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Tuesday, June 18, 2024

Budget “does not go far enough” says Kirklees Council Leader

Kirklees Council Leader Cllr Shabir Pandor says the government’s Spring Budget does not go far enough in supporting the people of Kirklees.

Yesterday (March,15), Chancellor Jeremy Hunt set out the budget which he described as a “Budget for growth.” Mr Hunt outlined a number of measures including the extension of 30 free childcare hours to children from the age of nine months and more stringent criteria for Universal Credit claimants to ‘encourage people into work’.

The Chancellor also revealed a £200m allocation for regeneration projects which will directly impact Kirklees. Cllr Pandor said: “In yesterday’s budget, the Chancellor said that the focus for the government is on growing the economy, a priority we share in Kirklees. As part of the budget, the government announced £5.6million of funding to redevelop Marsden Mills through the Levelling Up Fund (LUF).

“In August last year, Kirklees Council submitted a bid for the LUF aimed at bringing Marsden Mills, a long-vacant historic mill complex in Marsden town centre, back into use. Despite news that the bid had been unsuccessful, the project is now able to go ahead thanks to the unexpected funding boost.

“We knew when we submitted our bids that we had projects that matched our ambitious vision for investment in our local economy – the fact that another of our bids, we were previously successful with a bid for Batley, has been awarded funding shows that we were right.

“Our two other LUF bids, for the Penistone Line and Northumberland Street, Huddersfield, were not awarded any government funding despite both having well thought out, robust proposals that would make a huge difference to our communities. We will continue to pursue potential funding streams for these projects.

“The introduction of Investment Zones, including West Yorkshire, is something we will be looking at with a keen interest. We hope that the £80million in funding will be fairly allocated across the region and can be used to invest in our priority regeneration plans.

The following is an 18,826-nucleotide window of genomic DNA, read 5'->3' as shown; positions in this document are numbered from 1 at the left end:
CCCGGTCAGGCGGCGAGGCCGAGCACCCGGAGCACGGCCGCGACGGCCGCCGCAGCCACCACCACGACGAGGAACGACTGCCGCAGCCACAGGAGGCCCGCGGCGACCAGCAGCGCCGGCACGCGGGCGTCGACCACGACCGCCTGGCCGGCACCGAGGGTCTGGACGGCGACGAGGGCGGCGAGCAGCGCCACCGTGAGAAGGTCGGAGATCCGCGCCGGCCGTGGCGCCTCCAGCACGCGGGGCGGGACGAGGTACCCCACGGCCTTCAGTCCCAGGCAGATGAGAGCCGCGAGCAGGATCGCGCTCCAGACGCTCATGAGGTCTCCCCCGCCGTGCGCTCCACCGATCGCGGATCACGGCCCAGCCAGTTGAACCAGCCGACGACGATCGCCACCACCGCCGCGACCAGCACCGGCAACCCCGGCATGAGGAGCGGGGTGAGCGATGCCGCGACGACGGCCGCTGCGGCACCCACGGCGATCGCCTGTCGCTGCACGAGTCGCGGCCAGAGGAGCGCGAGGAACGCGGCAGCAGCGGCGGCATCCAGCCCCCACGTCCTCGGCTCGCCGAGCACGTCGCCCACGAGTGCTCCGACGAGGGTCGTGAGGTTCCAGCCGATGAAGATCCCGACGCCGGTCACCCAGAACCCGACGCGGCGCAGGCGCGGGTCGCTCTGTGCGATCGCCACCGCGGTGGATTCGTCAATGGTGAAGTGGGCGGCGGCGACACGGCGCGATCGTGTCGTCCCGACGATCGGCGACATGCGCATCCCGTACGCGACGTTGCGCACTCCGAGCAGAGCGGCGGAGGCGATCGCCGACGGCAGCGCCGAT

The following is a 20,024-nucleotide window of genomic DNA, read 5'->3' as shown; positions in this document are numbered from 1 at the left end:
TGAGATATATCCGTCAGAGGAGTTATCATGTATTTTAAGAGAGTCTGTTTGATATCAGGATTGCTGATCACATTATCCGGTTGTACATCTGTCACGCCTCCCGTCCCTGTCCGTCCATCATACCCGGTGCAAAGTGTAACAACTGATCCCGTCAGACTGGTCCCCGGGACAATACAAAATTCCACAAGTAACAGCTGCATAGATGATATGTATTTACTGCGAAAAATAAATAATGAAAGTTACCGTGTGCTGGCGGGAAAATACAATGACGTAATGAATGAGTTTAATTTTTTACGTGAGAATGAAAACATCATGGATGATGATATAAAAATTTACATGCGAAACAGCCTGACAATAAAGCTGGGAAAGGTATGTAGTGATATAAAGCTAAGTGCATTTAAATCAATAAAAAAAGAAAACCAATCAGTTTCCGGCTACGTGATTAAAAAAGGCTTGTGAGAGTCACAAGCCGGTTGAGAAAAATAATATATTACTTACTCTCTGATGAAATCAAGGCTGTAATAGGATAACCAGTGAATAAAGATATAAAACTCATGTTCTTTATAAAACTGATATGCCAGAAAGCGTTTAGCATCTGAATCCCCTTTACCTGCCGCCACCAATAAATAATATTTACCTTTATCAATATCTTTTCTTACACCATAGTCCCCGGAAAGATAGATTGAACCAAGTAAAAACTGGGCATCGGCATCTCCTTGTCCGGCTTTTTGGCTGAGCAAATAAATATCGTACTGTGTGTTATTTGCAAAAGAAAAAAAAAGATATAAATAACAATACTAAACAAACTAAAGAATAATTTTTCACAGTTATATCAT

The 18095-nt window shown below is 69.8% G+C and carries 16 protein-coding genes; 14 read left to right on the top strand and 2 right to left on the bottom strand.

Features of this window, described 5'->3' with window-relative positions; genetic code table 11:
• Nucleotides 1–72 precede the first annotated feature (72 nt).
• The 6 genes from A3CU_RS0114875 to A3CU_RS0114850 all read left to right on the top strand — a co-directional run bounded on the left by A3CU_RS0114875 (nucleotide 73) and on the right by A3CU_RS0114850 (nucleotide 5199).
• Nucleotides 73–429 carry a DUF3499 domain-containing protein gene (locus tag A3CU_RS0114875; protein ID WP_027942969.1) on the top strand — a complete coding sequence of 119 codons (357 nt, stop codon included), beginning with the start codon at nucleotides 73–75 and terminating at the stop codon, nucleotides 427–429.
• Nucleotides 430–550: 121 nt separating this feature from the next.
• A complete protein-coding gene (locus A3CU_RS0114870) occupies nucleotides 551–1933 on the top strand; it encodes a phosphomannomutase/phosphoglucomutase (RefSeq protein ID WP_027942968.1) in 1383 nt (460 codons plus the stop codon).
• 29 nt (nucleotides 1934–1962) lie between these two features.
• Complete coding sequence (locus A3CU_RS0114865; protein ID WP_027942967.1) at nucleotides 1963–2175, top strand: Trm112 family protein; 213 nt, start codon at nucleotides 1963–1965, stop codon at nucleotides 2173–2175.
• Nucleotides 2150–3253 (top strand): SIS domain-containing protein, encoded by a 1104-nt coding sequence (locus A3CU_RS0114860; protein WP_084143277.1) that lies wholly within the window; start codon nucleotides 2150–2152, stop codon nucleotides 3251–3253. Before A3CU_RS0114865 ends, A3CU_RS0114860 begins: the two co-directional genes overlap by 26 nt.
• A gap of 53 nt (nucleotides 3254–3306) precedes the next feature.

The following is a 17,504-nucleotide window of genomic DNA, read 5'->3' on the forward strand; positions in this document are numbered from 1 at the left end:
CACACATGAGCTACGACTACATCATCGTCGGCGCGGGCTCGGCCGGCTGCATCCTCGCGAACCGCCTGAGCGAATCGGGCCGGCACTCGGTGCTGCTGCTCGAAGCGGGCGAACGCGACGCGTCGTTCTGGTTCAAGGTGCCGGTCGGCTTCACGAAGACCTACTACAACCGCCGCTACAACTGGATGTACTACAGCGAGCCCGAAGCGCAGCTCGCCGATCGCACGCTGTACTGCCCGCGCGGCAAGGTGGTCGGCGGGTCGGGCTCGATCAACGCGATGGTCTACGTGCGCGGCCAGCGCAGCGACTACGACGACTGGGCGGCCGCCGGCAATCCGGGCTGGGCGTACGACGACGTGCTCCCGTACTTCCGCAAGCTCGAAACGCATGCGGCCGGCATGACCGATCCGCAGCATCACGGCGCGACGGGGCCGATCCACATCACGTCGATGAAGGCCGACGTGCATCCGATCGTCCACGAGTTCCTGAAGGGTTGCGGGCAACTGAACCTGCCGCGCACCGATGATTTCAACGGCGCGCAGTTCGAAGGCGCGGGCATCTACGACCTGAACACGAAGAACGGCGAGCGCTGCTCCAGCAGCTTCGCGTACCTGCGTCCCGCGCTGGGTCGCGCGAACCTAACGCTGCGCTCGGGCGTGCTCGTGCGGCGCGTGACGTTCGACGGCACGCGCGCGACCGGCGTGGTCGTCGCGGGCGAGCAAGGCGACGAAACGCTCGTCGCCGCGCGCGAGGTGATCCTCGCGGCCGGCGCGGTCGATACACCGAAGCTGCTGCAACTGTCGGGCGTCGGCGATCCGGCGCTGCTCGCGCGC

“The £200million of extra funding for local authorities for potholes schemes will, if administered swiftly and proportionately, contribute to our already comprehensive highways investment capital plan and help us to maintain an ever demanding road network with an ever reducing budget. However, there is currently a £300 million gap in funding to bring our roads to a decent and acceptable standard. Our share of the £200 million won’t be enough to make a real impact.

“The government has attempted, with this budget, to provide much needed support to struggling families with the provision of free childcare for one- and two-year-olds. This will go some way to removing the barriers of unaffordable childcare. We also welcome the continuation of the Energy Price Guarantee until April and changes to prepayment energy meter charges.

“Whilst there are positives we can take from this government budget, it does not go far enough in supporting the people of Kirklees, especially when it comes to maintaining our leisure centres.

“Local authorities, including Kirklees Council, are the largest public investor in culture, tourism and sport. In England, councils are responsible for over 2,700 leisure centres, 33 percent of all swimming pools and 13 percent of sports halls. Without the dedication from local authorities there would likely be far fewer sports facilities available to local people.

“Whilst we welcome any additional support for leisure centres, the government’s decision to support them by investing in their decarbonisation and long term energy efficiency does not put funding where it is needed most. This will not save our swimming pools and does not address the immediate issue of rising energy and salary costs which unfortunately led to the decision to temporarily close some of Kirklees Active Leisure sites. I would call on the government to provide support that will help keep our leisure centres open in real terms.

“The £63 million of funding announced will be allocated through a competitive process and is focussed around developing schemes that are deemed to be energy efficient, although the criteria is not yet clear. The government needs to understand that our leisure centres need funding to stay open right now, not after lengthy retrofitting or years into a capital delivery scheme.

“I look forward to seeing these funding promises come to fruition and will continue to speak up for the needs of Kirklees, its residents and its businesses.”

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